Did you know that the Occupational Safety and Health Administration (OSHA) has a medical services and first aid kit standard? It states that first aid should be used in the absence of an infirmary, clinic or hospital in near proximity to the workplace. And, adequate first aid supplies should always be readily available. While OSHA’s standard doesn’t list specific contents for first aid kits, the agency’s guidance states that supplies must be adequate and reflect common injuries relating to the work environment. Kits must be stored in an area that is easy to access in case of emergency. So, what belongs in your kit? On April 15, the American National Standards Institute/International Safety Equipment Association (ANSI/ISEA) updated its guidance for first aid kits in the workplace. OSHA cites ANSI/ISEA as a recommended, non-mandatory source of guidance for minimum first aid kit requirements, thus the new guidance is essentially the worksite standard. Notable Updates For First Aid Kit Here are the most notable updates in the first aid kit guidance:
Updated specificity on tourniquets: A tourniquet intended to prevent blood loss should be at least 1.5 inches wide and effective for limb sizes 7-33 inches around
Foil blankets are mandatory: Following the lead of similar international standards, the updated guidance recognizes “the multiple purposes that the item can serve to respond to first aid emergencies.”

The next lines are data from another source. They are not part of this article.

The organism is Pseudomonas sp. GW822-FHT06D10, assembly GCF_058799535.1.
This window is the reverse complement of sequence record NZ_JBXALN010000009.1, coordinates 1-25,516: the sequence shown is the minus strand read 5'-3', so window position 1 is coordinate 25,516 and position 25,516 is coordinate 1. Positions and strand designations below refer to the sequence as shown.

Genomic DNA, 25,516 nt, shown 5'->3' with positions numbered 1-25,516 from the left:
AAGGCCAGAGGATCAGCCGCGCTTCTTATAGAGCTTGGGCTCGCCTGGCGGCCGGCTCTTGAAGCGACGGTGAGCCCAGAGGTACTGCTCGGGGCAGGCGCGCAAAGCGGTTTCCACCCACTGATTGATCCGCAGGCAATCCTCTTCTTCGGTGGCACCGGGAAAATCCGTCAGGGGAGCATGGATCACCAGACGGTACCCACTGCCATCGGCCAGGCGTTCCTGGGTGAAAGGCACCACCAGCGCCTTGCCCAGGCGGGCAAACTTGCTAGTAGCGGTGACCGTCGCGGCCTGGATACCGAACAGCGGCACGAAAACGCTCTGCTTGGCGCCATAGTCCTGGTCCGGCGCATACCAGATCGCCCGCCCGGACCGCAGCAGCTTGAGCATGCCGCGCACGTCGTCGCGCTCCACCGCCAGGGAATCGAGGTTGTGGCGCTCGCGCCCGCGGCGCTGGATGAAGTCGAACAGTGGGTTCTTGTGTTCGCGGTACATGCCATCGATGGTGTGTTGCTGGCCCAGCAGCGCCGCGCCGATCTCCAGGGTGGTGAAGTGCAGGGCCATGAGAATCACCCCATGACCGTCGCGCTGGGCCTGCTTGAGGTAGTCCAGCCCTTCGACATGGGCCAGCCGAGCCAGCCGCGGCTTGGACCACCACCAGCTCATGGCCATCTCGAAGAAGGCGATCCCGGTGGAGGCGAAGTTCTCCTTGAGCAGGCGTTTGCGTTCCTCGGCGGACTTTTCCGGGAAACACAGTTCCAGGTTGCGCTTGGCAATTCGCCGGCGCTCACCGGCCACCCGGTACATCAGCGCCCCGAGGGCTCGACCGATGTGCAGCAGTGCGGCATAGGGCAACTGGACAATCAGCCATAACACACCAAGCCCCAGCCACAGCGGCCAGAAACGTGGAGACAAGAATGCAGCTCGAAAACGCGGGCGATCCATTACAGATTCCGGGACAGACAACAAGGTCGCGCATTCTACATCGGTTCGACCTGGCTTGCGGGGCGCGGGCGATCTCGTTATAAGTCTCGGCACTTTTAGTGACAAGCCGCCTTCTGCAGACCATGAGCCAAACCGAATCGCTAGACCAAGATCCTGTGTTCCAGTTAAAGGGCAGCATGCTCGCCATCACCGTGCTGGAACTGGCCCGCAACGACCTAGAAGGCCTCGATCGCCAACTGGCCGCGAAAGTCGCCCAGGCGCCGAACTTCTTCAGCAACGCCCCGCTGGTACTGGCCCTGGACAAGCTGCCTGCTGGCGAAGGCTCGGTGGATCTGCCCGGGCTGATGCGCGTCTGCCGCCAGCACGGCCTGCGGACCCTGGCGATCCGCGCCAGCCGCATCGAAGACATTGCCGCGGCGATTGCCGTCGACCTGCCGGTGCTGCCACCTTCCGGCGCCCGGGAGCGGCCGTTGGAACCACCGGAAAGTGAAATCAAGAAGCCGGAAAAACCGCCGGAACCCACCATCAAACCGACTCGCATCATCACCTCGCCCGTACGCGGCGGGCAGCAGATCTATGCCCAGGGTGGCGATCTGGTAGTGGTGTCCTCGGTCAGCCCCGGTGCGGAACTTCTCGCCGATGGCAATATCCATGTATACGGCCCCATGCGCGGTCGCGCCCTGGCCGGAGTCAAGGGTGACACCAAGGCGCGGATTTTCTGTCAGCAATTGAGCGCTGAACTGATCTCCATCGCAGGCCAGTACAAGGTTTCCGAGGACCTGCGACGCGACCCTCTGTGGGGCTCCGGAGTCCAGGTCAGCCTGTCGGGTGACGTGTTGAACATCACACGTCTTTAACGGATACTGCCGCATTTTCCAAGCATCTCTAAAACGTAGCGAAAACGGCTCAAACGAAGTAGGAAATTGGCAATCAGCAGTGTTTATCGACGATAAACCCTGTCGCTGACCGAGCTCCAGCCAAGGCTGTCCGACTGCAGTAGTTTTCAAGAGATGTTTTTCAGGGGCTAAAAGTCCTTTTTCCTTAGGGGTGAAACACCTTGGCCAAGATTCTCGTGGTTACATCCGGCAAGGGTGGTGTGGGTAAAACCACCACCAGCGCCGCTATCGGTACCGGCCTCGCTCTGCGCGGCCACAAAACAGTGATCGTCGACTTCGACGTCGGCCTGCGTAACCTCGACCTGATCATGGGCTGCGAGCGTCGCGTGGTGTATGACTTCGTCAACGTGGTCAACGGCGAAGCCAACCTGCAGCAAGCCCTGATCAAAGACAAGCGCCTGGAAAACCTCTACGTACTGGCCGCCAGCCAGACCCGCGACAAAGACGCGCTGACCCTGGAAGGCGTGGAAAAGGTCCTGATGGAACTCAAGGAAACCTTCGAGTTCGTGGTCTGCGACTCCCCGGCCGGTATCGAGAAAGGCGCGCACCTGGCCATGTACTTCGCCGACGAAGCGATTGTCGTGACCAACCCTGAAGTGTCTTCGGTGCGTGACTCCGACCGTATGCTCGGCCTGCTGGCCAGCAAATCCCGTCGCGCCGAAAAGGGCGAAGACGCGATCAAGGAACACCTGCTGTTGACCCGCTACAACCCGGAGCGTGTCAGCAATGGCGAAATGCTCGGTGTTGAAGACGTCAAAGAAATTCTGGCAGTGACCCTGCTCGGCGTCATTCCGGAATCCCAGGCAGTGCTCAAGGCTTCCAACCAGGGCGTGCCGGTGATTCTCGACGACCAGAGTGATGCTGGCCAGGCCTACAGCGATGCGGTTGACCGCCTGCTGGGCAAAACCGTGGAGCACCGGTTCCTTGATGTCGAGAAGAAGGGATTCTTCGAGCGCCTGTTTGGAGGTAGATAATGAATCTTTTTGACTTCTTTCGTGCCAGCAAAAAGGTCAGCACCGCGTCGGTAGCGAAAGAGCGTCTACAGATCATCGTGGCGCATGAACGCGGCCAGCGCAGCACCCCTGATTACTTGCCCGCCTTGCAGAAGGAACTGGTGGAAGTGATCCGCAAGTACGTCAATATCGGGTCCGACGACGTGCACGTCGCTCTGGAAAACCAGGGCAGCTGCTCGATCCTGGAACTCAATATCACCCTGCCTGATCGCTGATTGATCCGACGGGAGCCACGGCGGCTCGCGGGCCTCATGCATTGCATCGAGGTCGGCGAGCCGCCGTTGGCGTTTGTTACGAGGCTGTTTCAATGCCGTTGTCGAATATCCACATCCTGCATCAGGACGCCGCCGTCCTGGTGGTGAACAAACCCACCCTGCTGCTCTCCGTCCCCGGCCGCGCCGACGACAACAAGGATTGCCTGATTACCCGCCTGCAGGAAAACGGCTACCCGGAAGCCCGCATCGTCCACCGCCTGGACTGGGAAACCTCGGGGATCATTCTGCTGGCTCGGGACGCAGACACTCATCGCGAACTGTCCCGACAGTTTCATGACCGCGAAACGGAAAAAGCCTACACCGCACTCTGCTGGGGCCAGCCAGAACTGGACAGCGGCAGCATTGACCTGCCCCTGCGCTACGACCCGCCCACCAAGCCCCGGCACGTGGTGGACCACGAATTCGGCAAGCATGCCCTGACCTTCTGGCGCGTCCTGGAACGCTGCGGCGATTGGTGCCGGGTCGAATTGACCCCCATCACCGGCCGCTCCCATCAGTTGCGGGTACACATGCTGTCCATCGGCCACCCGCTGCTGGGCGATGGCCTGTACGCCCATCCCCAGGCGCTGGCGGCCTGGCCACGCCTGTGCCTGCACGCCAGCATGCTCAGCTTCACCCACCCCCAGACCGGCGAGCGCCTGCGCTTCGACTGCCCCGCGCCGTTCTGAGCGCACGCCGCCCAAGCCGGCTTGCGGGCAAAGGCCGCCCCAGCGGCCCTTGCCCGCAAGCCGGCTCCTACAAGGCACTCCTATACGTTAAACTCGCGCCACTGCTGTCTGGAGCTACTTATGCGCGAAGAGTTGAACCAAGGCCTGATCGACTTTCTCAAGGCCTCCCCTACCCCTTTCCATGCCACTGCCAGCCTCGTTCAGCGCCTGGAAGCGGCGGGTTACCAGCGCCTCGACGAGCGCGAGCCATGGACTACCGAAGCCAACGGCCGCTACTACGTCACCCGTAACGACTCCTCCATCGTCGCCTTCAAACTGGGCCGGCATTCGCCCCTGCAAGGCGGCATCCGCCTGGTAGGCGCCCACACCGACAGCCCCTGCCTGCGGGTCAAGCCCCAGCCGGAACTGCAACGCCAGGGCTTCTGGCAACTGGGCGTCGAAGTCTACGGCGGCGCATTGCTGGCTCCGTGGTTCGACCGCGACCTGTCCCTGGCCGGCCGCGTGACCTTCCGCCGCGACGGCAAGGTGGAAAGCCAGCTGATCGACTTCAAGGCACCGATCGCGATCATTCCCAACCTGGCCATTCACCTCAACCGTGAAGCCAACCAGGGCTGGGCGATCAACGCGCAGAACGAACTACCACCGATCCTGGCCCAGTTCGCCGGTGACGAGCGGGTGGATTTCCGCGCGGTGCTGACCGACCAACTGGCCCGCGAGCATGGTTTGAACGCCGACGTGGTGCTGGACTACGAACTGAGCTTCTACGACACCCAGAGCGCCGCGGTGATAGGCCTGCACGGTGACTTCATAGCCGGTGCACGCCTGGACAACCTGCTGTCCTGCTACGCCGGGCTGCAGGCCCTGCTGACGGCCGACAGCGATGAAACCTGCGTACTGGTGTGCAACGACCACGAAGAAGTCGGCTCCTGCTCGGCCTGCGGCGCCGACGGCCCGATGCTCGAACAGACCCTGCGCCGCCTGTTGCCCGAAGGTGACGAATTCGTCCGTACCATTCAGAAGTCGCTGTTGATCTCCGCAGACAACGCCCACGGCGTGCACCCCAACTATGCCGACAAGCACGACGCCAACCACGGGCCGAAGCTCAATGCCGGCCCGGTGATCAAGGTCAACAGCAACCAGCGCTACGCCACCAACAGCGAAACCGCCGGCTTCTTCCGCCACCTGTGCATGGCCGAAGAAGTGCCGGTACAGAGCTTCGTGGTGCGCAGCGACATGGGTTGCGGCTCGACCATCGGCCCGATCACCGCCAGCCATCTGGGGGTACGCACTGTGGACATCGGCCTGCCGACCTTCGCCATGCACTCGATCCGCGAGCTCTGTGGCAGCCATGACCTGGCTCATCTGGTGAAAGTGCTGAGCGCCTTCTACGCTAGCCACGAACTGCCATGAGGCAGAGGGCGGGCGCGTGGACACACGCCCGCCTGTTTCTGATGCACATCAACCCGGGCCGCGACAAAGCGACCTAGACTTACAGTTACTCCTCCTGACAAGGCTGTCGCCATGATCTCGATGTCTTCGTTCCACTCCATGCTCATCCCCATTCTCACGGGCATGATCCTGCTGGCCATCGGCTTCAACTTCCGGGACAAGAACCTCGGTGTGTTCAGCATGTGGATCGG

Updated bleeding control kids: ISEA has updated bleeding control kids to contain more advanced first aid supplies that can help immediately treat life-threatening external bleeding.
The updated standard, Z308.1, was approved April 15 and goes into effect Oct. 15, 2022. The last time the standard was updated was in 2015. Next Steps for Your Workplace “These changes are meant to improve safe outcomes for employees,” Todd VanHouten, chair of ISEA’s first aid product group, said, urging employers to make these updates sooner rather than later. ANSI/ISEA also emphasizes the importance of considering the type of emergencies that might arise on specific worksites and updating your first aid kit accordingly. The revision includes a “more robust discussion” to assist employers when assessing risks and identifying potential hazards for selecting any additional first aid supplies. The standard asks employees to consider:
What are the potential hazards?
What kinds of injuries have occurred or could occur in relation to these hazards?
What types of first aid supplies are needed to treat these injuries?
The revision keeps the classification of “Class A” and “Class B” kits. Depending on the type of worksite, one or both may be recommended. Class A kits are generally equipped for all wounds, minor burns, and eye injuries, whereas Class B kits are equipped for injuries more often found in high-risk environments such as factories, warehouses, and outdoor areas. “Employers should check their first aid cabinets against the new standard and make the necessary changes,” ISEA said. “In determining which class of kit is more appropriate for a given workplace, employers should conduct a workplace hazard assessment to first decide if a Class A or Class B minimum fill best fits the type of hazards at the facility.” You should take time each month to inspect your first aid kits, and also every time there is an incident where products are used.